Authored by Bill Fretz
The three main areas of jewelry design are shape, color and texture.
Shape is the foundation and sets the backdrop for color and texture to add their magic. Hammer texture can be bold or subtle and is often the element that completes a piece of handmade jewelry.
Hammered or hand-wrought jewelry is appealing for its decorative quality and for revealing how the piece was made. Hammer texture is a primitive way of forming metal and also vital to the contemporary jeweler, as it conveys the process of the craftsman at work. Working a piece by hand is an aesthetic statement in contrast to work that is produced by machine or computer.
Making and keeping samples for various hammer shapes is a good way to have a reference for future designs. It will soon be obvious to the craftsman what is possible but not necessarily to your potential customers. Showing them the variety of textures with samples will give them a chance to participate in the design process and will greatly enhance their experience with custom design work.
Simply cut out a circle, dome it, and mark the hammer number on the blank for future reference. It is a good idea to buff the blank to a scratch-free surface before the texturing begins.
At Fretz®, we code our hammers to indicate their purpose. HMR-300 Series hammers are the largest. HMR-100 Series are silversmithing-sized hammers. HMR-single-digit hammers are scaled for jewelry. HMR-400 Series hammers are designed for very small projects. It is important to remember that each hammer produces two textures. Other hammer companies will also have hammers scaled for different sizes of projects.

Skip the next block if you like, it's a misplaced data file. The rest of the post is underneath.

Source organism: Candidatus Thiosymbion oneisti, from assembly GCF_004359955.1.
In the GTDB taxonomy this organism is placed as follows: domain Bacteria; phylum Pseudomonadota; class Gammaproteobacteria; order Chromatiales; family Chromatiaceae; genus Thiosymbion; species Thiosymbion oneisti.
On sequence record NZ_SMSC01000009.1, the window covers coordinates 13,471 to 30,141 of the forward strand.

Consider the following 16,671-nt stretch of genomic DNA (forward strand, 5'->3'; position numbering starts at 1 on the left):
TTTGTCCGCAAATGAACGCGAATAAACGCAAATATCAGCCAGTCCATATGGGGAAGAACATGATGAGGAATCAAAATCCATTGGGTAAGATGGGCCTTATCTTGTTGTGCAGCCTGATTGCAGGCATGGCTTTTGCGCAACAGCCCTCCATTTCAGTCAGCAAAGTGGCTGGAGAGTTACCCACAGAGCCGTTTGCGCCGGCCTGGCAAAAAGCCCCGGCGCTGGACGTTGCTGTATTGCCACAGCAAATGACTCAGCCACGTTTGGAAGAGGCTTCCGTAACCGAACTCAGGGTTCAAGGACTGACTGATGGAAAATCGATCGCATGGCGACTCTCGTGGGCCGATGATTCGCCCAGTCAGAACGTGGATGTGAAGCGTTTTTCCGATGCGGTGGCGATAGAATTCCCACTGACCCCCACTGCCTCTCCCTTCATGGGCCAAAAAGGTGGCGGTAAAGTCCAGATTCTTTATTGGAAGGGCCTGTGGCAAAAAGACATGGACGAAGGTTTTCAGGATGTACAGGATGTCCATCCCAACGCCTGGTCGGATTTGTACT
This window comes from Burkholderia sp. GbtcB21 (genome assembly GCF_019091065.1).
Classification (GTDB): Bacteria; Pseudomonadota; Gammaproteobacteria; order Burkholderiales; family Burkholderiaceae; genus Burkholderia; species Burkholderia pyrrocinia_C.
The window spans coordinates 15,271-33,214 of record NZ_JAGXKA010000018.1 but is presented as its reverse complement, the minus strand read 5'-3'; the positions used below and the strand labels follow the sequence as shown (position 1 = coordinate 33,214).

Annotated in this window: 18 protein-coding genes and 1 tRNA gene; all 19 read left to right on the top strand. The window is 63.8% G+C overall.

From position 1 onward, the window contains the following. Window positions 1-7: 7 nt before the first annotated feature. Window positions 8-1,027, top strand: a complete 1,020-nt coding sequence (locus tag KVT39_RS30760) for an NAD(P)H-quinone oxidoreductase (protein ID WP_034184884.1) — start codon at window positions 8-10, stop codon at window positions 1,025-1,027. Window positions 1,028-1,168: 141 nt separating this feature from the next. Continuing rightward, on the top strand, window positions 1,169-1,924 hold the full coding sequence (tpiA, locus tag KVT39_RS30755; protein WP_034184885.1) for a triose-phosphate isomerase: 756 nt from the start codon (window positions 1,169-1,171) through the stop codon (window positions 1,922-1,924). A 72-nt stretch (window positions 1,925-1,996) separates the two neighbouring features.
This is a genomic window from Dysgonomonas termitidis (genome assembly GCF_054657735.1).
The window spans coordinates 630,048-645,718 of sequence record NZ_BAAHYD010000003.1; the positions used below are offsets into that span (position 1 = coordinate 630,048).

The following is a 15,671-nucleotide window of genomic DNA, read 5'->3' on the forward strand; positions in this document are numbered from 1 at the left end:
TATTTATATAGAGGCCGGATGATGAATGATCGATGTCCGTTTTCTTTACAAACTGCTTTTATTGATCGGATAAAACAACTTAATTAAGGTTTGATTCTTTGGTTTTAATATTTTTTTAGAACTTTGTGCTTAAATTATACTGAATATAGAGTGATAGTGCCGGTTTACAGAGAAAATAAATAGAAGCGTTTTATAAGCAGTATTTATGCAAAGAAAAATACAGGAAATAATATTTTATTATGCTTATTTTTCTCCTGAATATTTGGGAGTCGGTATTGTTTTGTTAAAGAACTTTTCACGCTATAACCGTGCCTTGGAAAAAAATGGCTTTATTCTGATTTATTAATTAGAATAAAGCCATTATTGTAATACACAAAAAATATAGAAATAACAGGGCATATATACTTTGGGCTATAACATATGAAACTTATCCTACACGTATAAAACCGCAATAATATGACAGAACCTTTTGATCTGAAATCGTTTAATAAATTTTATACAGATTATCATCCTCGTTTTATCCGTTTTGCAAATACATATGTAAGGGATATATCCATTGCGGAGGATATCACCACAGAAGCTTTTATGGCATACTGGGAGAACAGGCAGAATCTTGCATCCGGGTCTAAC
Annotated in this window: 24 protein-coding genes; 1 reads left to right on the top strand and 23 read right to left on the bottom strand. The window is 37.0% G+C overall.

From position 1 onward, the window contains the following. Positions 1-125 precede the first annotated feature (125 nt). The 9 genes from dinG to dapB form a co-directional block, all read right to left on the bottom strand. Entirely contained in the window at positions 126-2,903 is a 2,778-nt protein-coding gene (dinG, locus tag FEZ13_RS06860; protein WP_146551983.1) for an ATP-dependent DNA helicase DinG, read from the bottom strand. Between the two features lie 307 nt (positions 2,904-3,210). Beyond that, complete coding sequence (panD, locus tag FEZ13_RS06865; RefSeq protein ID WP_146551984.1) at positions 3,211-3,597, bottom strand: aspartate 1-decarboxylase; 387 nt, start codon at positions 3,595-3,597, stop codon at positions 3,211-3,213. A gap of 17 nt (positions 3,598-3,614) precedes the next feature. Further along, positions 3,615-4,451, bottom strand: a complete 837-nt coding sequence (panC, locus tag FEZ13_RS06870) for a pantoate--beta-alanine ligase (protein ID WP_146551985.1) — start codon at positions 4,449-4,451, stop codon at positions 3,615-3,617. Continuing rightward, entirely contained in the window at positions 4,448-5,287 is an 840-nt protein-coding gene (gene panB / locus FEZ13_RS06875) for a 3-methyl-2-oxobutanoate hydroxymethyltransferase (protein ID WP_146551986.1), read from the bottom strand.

The brass blanks are stored in plastic gem boxes to keep the textures from tarnishing and for easy presentation. I use two-inch brass circles for the larger hammers, 1-1/8″ circles for the jewelry hammers and one-inch circles for the very small hammers. The disk size helps remind the viewer that the scale of the hammer is relevant to the size of the hammer marks.
The Fretz® planishing hammers, like most brands, come in different sizes. The largest is the HMR-101; it is suitable for hollowware or larger jewelry projects. The HMR-1 is the middle size and is heavy enough for most jewelry projects. The smallest is the HMR-401; it is used for delicate bezels and fine texturing. Each hammer has a flat face with rounded edges and a domed face with rounded edges. The flatter the face, the more subtle the texture. This group of hammers will not work on concave shapes because the face will not fit into a hollow curve. The domed hammer face will leave a deeper texture and more obvious planish marks. Planishing is intended to leave even marks that overlap to refine the surface shape. The domed brass shape in the photo above was planished over a mushroom stake while the hammer struck the middle area of the stake; the metal was moved under these repetitive blows. The hammer is held very lightly, so its weight does the work.